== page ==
Waking up with neck pain can be debilitating. We all know the feeling of “sleeping wrong” and waking up with a painful crick in your neck.
A sore neck every once in a while may not be a cause for alarm, but waking up day after day with neck pain can dramatically impact your quality of life and productivity. If you are one of the 10-20% of adults who experience some form of neck pain from sleeping, you may want to figure out what’s going wrong so that you can take action and get rid of your neck pain.
How to Know If Your Pillow is Causing Neck Pain
There are many causes of neck pain upon waking. These can occur while asleep or can result from daytime activities. Some of the most common causes include:
- Poor sleep posture can lead to morning neck pain.
- “Tech neck” is the name given to strain on the neck muscles and ligaments caused by looking down at your phone or laptop for extended periods.
- Sudden movements, either while asleep or awake, can later manifest as neck pain.
- Previous injuries that occurred that day or even during the days before can show up later as neck pain. Whiplash is an example of an injury that can lead to neck pain later on.
- Osteoarthritis and other age-related and degenerative disorders can cause neck pain both day and night.
With all the possible causes of neck pain, how can you tell if your pillow is causing your neck pain?
While multiple factors could contribute to your neck pain, your sleep posture may be at fault if it is worse in the morning than at any other time of the day. And if your neck is hurting due to poor sleep posture, your pillow is likely to blame.
Pillow height is crucial for proper alignment while sleeping. If your pillow is too high or too low, you can strain the muscles and ligaments in your neck, leading to pain. Your pillow should fill the gap between your head and the mattress, so your ideal pillow height varies based on your sleeping position.
Generally speaking, side sleepers need a thicker pillow, while back and stomach sleepers need something more thin.
Your mattress also impacts the best pillow height for you. If you have a firm mattress, your shoulder or back will not sink as far into it, while a contouring mattress like memory foam will allow you to sink in further. As a result, you should select a thicker pillow for a firm mattress than for a soft or contouring one.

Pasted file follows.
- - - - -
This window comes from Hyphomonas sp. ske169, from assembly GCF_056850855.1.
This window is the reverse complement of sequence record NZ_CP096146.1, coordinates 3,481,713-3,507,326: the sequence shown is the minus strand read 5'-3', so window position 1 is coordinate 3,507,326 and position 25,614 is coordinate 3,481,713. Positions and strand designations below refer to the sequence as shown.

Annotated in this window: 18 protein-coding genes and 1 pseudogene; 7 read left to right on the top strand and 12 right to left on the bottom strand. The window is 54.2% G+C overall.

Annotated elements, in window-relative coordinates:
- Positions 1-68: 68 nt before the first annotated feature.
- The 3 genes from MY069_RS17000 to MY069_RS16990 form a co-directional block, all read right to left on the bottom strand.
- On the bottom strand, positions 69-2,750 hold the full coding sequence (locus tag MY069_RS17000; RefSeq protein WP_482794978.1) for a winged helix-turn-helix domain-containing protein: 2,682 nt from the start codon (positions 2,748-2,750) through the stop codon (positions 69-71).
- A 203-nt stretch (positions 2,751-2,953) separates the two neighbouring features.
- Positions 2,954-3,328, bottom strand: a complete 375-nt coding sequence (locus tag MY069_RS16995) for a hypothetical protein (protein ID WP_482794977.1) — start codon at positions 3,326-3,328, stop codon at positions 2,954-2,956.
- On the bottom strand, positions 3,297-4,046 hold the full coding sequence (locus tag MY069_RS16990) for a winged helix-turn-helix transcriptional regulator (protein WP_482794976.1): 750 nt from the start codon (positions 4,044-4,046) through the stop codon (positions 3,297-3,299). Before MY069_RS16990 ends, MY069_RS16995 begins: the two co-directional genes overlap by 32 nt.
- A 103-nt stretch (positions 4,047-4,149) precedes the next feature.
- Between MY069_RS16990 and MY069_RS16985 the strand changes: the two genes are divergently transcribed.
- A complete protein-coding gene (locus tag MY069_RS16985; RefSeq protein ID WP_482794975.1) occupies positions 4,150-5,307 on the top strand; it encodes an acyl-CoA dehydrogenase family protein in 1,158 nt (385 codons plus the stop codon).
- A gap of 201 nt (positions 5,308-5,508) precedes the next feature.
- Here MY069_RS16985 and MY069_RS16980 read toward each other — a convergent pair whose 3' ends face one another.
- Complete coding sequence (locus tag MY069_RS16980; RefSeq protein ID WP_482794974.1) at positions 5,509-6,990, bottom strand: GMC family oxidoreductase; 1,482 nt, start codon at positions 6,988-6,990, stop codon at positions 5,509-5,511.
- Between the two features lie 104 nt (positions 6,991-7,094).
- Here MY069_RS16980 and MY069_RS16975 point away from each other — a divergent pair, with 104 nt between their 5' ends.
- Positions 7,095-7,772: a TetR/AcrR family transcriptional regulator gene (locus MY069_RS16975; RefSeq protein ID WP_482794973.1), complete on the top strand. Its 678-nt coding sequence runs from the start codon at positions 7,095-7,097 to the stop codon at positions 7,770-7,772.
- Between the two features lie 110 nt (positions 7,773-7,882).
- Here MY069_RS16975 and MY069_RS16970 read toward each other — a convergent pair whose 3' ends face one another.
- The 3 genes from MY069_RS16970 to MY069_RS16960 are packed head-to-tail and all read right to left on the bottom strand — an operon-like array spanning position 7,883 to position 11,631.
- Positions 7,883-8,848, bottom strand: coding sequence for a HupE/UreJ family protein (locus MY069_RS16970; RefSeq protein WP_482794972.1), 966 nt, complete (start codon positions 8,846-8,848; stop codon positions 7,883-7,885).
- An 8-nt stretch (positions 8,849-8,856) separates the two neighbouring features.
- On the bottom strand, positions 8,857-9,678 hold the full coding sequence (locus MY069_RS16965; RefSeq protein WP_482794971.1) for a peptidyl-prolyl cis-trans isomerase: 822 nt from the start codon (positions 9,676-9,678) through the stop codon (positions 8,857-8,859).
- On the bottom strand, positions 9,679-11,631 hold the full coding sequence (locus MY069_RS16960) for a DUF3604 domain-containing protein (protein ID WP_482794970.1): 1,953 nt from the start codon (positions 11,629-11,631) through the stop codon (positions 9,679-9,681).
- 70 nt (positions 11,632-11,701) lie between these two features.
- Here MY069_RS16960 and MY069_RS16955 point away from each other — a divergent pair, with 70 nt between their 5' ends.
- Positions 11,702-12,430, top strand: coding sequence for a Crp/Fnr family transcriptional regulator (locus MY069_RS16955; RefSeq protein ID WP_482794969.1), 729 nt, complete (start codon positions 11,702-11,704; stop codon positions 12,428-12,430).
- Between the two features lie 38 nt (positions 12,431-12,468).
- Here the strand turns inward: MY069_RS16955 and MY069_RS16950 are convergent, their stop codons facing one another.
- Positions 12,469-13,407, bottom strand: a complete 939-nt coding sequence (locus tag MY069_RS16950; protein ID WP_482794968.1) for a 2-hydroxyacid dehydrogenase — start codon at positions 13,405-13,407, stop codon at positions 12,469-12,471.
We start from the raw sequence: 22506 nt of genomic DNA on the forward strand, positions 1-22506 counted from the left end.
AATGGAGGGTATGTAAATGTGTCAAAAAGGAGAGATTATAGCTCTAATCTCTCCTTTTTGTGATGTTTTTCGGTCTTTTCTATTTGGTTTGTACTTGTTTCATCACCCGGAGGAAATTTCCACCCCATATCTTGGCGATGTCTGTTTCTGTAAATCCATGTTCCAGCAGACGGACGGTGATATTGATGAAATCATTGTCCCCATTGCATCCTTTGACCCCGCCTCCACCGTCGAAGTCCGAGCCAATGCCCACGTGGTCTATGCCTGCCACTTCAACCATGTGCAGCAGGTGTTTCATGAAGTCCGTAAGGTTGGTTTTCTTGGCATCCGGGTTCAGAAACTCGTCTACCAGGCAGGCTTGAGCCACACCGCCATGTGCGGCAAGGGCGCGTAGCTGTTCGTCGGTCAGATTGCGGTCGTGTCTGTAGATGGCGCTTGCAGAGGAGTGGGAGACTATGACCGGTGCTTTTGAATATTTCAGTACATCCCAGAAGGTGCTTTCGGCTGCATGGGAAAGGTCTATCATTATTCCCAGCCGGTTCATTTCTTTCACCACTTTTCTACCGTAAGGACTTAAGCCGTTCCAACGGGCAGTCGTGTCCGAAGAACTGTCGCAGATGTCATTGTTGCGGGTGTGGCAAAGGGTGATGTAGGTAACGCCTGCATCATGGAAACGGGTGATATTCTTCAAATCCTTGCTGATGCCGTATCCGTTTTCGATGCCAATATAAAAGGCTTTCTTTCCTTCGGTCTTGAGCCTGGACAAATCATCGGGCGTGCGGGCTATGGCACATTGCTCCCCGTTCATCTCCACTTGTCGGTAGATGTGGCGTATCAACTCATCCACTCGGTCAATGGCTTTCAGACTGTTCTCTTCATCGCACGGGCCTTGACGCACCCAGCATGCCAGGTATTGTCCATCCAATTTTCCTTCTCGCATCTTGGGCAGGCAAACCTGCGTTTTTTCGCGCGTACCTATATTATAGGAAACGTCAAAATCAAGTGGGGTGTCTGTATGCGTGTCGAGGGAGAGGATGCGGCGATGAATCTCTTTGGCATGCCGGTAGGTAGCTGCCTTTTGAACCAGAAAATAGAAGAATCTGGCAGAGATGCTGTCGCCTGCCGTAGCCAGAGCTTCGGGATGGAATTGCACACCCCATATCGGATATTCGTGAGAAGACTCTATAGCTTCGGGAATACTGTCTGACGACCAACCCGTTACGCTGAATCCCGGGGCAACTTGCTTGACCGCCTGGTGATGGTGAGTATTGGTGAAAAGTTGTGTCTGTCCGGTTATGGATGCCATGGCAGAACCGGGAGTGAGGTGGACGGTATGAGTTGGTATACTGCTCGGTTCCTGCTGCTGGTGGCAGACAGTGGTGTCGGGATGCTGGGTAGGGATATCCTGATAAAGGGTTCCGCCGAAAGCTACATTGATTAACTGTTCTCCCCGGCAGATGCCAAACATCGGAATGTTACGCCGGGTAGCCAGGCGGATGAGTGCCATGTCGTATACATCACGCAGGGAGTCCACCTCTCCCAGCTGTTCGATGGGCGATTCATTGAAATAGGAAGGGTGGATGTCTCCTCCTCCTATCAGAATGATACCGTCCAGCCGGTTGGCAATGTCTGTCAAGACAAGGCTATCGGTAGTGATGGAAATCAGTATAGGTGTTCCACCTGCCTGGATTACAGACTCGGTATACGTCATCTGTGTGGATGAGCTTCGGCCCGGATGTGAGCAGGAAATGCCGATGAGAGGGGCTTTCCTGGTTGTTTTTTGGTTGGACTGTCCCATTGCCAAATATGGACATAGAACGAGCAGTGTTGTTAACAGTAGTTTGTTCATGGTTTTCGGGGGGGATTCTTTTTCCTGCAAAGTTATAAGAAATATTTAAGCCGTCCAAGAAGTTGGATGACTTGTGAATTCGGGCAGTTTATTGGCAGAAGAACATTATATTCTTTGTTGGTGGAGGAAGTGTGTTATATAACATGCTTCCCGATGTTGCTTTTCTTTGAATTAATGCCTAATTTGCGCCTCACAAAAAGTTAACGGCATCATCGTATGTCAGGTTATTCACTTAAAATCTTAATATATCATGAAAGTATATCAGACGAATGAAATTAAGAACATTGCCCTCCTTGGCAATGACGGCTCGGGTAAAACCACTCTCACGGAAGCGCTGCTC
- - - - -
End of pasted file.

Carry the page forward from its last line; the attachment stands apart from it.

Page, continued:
There are seemingly endless options when it comes to pillow material these days, so which are best for neck support and alleviating neck pain?
According to Dr. Andrew Bang, a chiropractor with the Cleveland Clinic, cervical contour pillows are the best choice for most people. He recommends a foam contour pillow, as this material conforms well to your neck’s curvature.
Latex foam is the best material overall for a cervical contour pillow, though memory foam is a suitable alternative. However, memory foam may not be the best choice for you if you sleep hot.
Dr. Bang notes that buckwheat and mixed fillers are potentially acceptable pillow materials, though the potential of the fillings to shift during the night makes them less dependable than all-foam pillows. While Dr. Bang is not a fan of feather and down pillow fillings, Harvard Health Publishing notes that these fillings can provide adequate alignment and support, but need yearly replacing.
The most important thing you can do to avoid morning neck pain is to go to sleep with your spine in alignment. Regardless of sleeping position, this means having your neck parallel with the mattress and your shoulders in line with your hips. In addition, you can use pillows under your top arm and between your legs if you are a side sleeper, and below your knees if you sleep on your back. Stomach sleepers can use a thin pillow under the abdomen for better alignment.
While pillows are one part of this equation, sleeping on a mattress that supports proper spinal alignment is also essential. Whether you are a back, side, or stomach sleeper, the right mattress can help you achieve the best alignment possible.
Lack of Support
While a lot of pillow-induced neck pain comes from propping the head up too much, if your pillow does not provide enough support, you can still end up in pain. A good pillow for side and back sleepers is higher under the neck than the head, as this allows for spinal alignment.